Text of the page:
Monday, September 9, 2013

7 indie films and where to find them

In recent days, it's come to my attention that for all the writing I do about independent films here, I don't do enough to let people know where to find them. When you're at film festivals, or advance screenings, it's easy to get caught up in the event and forget details like that, so from now on, I'm gonna make more of an effort to let you know where you can see these movies that I write about, beginning with the following list. These are all recent films I've written about and recommend.

'At Home in Utopia'
At Home in Utopia (2008). Doc about a Bronx neighborhood from the early 20th century full of Communists, Jews, unionists and similar freethinking types. I watched it at the site New Day Digital, where you can also buy the DVD. The site offers a variety of streaming options for educational purposes. This was only the third film directed by Michal Goldman, though his career as a producer dates all the way back to the 70s. He hasn't directed anything since.

Battle For Brooklyn (2011). Another doc, this one about the development of Brooklyn's Atlantic Yards into the Barclays Center and the neighborhood residents who were shoved aside in the process. This film has a website where you can purchase the DVD for non-commercial use. It's also available on Amazon.

IMDB says co-directors Michael Galinsky and Suki Hawley are in post-production on a new film called Who Took Johnny, about a 30-year-old missing child case, scheduled to come out this year. This will be their fifth film as a directing team.

Kinyarwanda (2011). Seen at the Urbanworld Film Festival, this is a drama inspired by the 1994 Rwandan massacre and its aftermath. Director Alrick Brown has a website with links to download and buy the film. There's also a separate site for the film itself.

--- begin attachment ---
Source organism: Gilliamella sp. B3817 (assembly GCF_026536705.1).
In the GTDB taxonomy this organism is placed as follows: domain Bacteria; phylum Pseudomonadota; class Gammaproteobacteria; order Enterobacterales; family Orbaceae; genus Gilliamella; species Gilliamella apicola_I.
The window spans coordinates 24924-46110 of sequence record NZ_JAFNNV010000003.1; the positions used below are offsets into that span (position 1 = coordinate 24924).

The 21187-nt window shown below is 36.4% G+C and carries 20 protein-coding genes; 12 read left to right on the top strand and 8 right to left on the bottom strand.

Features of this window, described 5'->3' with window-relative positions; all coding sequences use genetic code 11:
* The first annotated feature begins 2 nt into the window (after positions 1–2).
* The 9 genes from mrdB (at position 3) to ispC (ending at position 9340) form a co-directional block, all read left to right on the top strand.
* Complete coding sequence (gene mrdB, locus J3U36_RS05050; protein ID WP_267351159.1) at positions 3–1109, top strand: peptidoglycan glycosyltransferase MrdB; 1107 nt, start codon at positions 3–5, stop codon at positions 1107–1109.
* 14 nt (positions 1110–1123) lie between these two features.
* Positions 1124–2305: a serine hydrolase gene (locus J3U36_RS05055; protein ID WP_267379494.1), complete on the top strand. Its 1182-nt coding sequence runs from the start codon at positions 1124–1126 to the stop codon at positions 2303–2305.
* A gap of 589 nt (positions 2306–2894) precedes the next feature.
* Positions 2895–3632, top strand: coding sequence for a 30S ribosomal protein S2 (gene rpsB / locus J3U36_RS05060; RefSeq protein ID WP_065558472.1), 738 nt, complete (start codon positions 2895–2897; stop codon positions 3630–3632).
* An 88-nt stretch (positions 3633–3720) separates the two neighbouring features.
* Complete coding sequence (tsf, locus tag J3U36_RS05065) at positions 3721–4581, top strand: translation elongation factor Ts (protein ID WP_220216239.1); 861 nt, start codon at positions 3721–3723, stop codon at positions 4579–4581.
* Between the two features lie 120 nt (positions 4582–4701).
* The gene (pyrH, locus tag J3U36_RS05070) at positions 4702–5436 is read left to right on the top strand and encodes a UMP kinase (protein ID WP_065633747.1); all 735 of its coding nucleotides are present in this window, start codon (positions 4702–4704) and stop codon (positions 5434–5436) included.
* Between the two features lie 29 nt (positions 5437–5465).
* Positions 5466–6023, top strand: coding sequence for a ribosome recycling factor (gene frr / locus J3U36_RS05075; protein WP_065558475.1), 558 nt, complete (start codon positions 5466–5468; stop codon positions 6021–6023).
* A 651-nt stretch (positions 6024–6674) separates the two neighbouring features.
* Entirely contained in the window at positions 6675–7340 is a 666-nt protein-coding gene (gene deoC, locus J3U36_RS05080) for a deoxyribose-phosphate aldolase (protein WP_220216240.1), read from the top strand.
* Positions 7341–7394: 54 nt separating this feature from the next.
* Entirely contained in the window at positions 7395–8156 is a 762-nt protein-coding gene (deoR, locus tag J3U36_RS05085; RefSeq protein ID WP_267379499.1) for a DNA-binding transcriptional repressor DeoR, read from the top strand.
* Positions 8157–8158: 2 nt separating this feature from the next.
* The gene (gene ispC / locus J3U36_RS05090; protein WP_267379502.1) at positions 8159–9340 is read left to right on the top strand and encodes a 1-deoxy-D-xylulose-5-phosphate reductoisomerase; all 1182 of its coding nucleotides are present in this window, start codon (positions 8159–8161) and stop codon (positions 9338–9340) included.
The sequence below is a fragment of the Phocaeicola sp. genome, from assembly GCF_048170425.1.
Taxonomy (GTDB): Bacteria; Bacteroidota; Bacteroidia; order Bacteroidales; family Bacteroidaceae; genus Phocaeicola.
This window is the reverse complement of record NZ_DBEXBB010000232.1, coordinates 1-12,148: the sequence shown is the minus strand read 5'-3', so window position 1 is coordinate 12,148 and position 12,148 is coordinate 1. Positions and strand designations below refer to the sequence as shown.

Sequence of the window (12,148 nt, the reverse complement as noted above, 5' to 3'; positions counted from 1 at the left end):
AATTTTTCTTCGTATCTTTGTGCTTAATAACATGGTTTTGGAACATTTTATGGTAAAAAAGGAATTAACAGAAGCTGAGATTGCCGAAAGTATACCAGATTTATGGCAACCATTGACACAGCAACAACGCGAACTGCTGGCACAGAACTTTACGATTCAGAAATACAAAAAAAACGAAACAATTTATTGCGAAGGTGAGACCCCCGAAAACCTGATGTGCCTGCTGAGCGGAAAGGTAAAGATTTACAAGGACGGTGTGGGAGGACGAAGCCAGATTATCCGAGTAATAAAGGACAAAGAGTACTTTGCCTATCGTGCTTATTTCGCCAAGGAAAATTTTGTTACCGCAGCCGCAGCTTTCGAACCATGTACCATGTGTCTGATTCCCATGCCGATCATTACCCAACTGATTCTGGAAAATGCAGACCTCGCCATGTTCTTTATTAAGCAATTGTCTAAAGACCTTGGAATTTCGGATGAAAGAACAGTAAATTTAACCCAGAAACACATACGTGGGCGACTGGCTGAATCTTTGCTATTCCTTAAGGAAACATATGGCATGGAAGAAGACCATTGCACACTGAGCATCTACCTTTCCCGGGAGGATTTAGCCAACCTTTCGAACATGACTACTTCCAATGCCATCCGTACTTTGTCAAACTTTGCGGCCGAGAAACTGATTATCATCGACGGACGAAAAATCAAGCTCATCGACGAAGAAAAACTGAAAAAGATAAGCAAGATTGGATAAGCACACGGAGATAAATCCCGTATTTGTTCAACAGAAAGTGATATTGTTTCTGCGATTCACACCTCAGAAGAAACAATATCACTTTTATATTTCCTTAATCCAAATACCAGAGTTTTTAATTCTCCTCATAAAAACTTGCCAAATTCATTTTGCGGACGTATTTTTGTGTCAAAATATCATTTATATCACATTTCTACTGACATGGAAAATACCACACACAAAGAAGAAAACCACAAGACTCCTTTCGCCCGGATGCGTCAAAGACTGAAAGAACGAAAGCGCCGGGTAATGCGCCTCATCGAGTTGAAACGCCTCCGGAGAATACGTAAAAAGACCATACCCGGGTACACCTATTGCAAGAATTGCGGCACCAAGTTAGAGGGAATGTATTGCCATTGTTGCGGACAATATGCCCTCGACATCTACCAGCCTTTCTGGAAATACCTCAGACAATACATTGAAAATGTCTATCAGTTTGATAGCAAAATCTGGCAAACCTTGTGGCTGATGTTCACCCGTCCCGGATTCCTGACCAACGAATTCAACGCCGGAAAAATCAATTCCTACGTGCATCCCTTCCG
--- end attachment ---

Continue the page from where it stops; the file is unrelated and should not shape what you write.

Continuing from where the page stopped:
This is the first feature-length film for Brown. There's an IMDB listing for an upcoming film called My Manz, but there's no mention of it on his website yet.

Mosquito (2010). Seen at the Queens World Film Festival, this is set in Harlem during the 70s, following the title character around with his friends on Halloween night. It's a 14-minute short which you can watch on Vimeo. There's also a website for the film. Director Jeremy Engle is currently filming a feature called The Teacher, which sounds like it's out to buck the high school movie stereotypes.

Pariah (2011). Coming-of-age drama about a young black lesbian coming to terms with her sexuality. Amazon has links to both watch and buy. This was the first feature film for director Dee Rees. There was talk about an HBO series that Rees was developing with Viola Davis, but that was over two years ago, so who knows what's happening with that.

Queen (2011). Also seen at QWFF, this is about a drag queen who wants to adopt a child. It's also a short, also available on Vimeo. This is the only film from actor/director Adam Rose, who has alternated between film and television throughout his acting career. Doesn't look like he has any other directing plans, which is too bad because I loved this film.

Shut Up Little Man! (2011). Hilarious doc about the surreptitious audio recordings of two ranting old men which somehow turned into a cult sensation. The website has links to watch and to buy the film. This was the first feature film from director Matthew Bate. IMDB says he's in post-production on a short called I Want to Dance Better At Parties.

That's it for now, but I'll do this again soon.

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